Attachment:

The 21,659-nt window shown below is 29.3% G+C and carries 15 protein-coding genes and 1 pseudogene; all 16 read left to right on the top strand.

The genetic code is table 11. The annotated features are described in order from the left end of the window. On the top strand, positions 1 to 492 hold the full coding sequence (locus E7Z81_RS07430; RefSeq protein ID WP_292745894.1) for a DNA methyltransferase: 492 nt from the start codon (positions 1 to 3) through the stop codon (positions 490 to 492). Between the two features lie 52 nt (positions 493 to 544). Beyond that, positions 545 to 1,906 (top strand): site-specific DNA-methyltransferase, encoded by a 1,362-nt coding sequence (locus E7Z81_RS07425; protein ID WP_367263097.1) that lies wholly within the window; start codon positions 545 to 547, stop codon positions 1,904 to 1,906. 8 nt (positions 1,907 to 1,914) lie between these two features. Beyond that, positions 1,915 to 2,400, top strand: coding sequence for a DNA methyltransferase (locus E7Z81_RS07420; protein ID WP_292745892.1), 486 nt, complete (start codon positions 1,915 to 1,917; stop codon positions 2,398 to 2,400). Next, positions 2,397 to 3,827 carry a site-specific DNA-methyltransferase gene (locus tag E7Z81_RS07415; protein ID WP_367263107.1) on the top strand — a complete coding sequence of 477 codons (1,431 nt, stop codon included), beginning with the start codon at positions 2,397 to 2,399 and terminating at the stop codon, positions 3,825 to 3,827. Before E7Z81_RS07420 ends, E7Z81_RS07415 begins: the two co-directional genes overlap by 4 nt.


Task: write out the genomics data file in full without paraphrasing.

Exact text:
The 21,659-nt window shown below is 29.3% G+C and carries 15 protein-coding genes and 1 pseudogene; all 16 read left to right on the top strand.

The genetic code is table 11. The annotated features are described in order from the left end of the window. On the top strand, positions 1 to 492 hold the full coding sequence (locus E7Z81_RS07430; RefSeq protein ID WP_292745894.1) for a DNA methyltransferase: 492 nt from the start codon (positions 1 to 3) through the stop codon (positions 490 to 492). Between the two features lie 52 nt (positions 493 to 544). Beyond that, positions 545 to 1,906 (top strand): site-specific DNA-methyltransferase, encoded by a 1,362-nt coding sequence (locus E7Z81_RS07425; protein ID WP_367263097.1) that lies wholly within the window; start codon positions 545 to 547, stop codon positions 1,904 to 1,906. 8 nt (positions 1,907 to 1,914) lie between these two features. Beyond that, positions 1,915 to 2,400, top strand: coding sequence for a DNA methyltransferase (locus E7Z81_RS07420; protein ID WP_292745892.1), 486 nt, complete (start codon positions 1,915 to 1,917; stop codon positions 2,398 to 2,400). Next, positions 2,397 to 3,827 carry a site-specific DNA-methyltransferase gene (locus tag E7Z81_RS07415; protein ID WP_367263107.1) on the top strand — a complete coding sequence of 477 codons (1,431 nt, stop codon included), beginning with the start codon at positions 2,397 to 2,399 and terminating at the stop codon, positions 3,825 to 3,827. Before E7Z81_RS07420 ends, E7Z81_RS07415 begins: the two co-directional genes overlap by 4 nt.